With the understandable focus on the Rio 2016 Olympic Games this year, Team GB’s winter sports athletes could be forgiven for feeling somewhat left out in the cold.
Read more about Laura Deas' profile here
Yet skeleton star Laura Deas is adamant that seeing her compatriots on the road to Rio is simply whetting her appetite for Pyeongchang 2018.
The reality is that the Opening Ceremony for those Winter Olympics is now less than two years away, which is not a huge amount of time when it comes to elite sport.
Deas, who is based in Bath – the site of the UK’s only bobsleigh and skeleton push-start track – is certainly on track to make her mark in South Korea after winning gold in Altenberg in the opening skeleton World Cup race of this season.
And she claims she is as excited as anyone to watch Rio 2016 with the event doubling as an important milestone in her own Olympic journey.
“For us Rio marks the halfway point, so as soon as Rio is out of the way it will feel all downhill to Pyeongchang, and that will go very quickly,” said Deas.
“It’s great to watch an Olympics and be inspired by everyone’s performances. We train in Bath with a lot of athletes who will be there, so we’ll have quite a personal connection with the Games.
“Hopefully it will continue a really good legacy from London and hopefully we can carry that momentum on into Pyeongchang.”
For a country without a skeleton track, Great Britain’s success in the sport is simply extraordinary.
Since its debut at Salt Lake City 2002, Team GB have won a women’s skeleton medal at each of the four Winter Olympic Games – two golds, a silver and a bronze.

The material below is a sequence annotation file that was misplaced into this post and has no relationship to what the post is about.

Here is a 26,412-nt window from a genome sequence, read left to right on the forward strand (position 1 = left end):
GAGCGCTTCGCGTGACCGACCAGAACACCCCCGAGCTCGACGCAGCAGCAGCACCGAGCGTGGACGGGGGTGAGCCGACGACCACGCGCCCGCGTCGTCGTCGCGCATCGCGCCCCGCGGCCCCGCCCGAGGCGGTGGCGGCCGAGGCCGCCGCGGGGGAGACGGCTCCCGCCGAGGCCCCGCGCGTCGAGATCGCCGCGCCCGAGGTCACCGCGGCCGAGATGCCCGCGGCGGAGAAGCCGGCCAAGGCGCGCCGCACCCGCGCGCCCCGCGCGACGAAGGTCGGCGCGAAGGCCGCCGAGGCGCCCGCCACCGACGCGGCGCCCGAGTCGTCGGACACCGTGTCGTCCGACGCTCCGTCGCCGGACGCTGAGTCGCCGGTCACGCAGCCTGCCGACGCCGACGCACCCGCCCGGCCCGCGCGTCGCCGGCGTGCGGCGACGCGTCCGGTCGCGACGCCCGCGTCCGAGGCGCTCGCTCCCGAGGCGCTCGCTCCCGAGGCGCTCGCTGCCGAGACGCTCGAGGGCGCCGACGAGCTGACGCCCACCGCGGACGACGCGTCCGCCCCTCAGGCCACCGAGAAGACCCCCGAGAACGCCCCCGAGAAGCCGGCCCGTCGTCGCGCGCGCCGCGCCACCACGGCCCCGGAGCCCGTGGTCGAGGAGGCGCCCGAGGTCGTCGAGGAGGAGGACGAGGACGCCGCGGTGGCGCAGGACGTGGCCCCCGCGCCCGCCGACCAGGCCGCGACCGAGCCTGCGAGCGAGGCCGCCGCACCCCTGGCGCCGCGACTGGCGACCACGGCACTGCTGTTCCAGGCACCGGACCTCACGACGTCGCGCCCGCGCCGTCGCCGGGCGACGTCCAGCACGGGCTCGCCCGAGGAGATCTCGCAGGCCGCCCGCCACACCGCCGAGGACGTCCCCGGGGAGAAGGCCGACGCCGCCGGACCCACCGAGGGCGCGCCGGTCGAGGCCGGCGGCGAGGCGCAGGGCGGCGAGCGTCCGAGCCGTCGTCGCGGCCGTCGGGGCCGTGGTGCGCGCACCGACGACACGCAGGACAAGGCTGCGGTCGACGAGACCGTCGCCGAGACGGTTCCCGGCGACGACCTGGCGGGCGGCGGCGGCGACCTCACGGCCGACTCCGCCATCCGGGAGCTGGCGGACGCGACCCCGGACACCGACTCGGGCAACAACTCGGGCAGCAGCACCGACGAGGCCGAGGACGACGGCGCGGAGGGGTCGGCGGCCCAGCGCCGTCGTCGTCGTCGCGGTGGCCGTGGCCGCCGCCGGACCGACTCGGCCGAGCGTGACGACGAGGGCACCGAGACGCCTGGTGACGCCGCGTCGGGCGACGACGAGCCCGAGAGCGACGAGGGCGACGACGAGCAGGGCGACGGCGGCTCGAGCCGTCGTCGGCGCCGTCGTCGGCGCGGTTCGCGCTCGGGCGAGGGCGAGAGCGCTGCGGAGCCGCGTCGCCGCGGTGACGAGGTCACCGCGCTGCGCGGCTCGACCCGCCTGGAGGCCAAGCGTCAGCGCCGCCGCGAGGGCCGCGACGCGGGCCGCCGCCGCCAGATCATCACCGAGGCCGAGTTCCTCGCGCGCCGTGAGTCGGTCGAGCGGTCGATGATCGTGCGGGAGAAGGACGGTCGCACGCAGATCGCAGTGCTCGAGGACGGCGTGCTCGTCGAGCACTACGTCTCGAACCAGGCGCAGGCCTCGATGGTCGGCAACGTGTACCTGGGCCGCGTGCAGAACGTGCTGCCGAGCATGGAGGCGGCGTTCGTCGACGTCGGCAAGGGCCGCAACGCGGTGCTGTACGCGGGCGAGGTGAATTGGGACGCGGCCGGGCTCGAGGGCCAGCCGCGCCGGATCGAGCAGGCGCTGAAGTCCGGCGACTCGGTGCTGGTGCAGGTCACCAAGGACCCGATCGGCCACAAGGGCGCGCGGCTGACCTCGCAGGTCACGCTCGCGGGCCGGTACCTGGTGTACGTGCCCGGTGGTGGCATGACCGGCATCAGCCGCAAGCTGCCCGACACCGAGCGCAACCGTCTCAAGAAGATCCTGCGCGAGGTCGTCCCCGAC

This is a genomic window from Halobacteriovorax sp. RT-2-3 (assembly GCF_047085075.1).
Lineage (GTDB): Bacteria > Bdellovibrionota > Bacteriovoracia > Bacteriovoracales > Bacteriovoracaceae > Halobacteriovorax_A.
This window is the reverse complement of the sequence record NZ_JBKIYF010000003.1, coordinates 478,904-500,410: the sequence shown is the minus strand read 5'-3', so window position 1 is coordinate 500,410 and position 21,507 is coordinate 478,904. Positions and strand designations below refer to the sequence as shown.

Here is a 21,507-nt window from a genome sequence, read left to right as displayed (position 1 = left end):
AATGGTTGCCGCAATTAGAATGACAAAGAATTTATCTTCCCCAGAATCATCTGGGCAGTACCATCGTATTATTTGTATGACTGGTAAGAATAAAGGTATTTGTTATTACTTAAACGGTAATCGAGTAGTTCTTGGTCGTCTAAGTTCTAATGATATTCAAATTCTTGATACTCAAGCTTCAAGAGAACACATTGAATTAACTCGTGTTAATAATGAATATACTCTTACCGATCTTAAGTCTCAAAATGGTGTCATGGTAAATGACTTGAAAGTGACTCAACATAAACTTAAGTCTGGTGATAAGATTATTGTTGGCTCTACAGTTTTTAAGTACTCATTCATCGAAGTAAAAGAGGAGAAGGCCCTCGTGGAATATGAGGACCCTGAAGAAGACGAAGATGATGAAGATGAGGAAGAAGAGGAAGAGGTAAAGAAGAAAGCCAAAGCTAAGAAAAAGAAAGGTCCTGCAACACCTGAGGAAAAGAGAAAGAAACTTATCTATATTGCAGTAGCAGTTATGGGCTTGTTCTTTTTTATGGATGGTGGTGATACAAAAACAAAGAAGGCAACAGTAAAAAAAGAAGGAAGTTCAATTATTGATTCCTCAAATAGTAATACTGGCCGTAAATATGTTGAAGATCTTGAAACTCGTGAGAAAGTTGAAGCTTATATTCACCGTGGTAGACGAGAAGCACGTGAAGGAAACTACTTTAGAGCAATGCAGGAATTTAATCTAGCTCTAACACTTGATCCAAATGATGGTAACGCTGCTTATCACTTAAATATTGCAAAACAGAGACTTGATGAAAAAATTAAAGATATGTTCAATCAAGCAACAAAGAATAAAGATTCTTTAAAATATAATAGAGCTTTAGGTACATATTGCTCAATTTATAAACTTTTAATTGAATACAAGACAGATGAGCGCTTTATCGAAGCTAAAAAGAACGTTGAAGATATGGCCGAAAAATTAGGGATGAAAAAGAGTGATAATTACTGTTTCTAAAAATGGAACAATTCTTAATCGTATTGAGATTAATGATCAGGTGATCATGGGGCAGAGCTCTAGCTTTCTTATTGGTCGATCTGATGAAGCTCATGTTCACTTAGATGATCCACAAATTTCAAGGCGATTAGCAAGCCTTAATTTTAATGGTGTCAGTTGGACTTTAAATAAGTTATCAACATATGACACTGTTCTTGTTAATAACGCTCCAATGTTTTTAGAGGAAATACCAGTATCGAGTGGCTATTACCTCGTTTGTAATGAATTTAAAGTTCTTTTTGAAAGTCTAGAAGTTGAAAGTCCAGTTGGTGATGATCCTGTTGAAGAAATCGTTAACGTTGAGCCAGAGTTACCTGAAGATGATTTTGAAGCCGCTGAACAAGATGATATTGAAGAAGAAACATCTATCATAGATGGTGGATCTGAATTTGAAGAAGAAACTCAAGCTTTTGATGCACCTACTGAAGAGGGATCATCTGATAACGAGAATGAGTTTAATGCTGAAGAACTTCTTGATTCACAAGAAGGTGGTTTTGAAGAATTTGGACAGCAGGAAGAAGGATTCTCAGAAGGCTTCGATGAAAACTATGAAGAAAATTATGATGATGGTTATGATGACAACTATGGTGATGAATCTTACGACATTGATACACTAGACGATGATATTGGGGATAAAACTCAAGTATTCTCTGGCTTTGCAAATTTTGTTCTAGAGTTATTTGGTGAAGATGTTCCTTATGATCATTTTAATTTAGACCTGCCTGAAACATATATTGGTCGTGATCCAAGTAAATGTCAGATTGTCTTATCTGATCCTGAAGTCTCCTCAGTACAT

Those two gold medals came from Amy Williams and Lizzy Yarnold at Vancouver 2010 and Sochi 2014 respectively.
Deas is hoping to be the latest Brit to stand on the top step of the podium come Pyeongchang and concedes there is an element of pressure to emulate past successes.
“There is that sense of expectation, that we’ve won an Olympic medal pretty much every time, so we’ve got to do it again,” added Deas.
“At the same time, it brings a lot of confidence because the same program that I’m in is the programme that has produced all of those medals, so I know that I’m I good hands.
“We’re working at the right things, so it actually brings more confidence than anything else.”
Deas first took up skeleton in 2009 thanks to UK Sport’s talent programme Girls4Gold meaning she is one of the more senior figures in the Team GB skeleton ranks, despite being just 27 years old.
And while the long-term aim of all of the British athletes is beating the best in the world, Deas attributes the success of the programme to first having to prove yourself against talented compatriots.
“One of the things our programme does very well is create internal competition,” she explained.
“I don’t think we would have had the results we’ve had if we didn’t have such a strong group of athletes within the programme.
“Even for our World Cup programme, you’ve got to beat off all the other British athletes in the first place and that sets a certain standard.
“I think the more competitive and strong people we’ve got in the programme, that’s only going to drive on the standard, and force everyone to be at their absolute best the whole time, which is great.”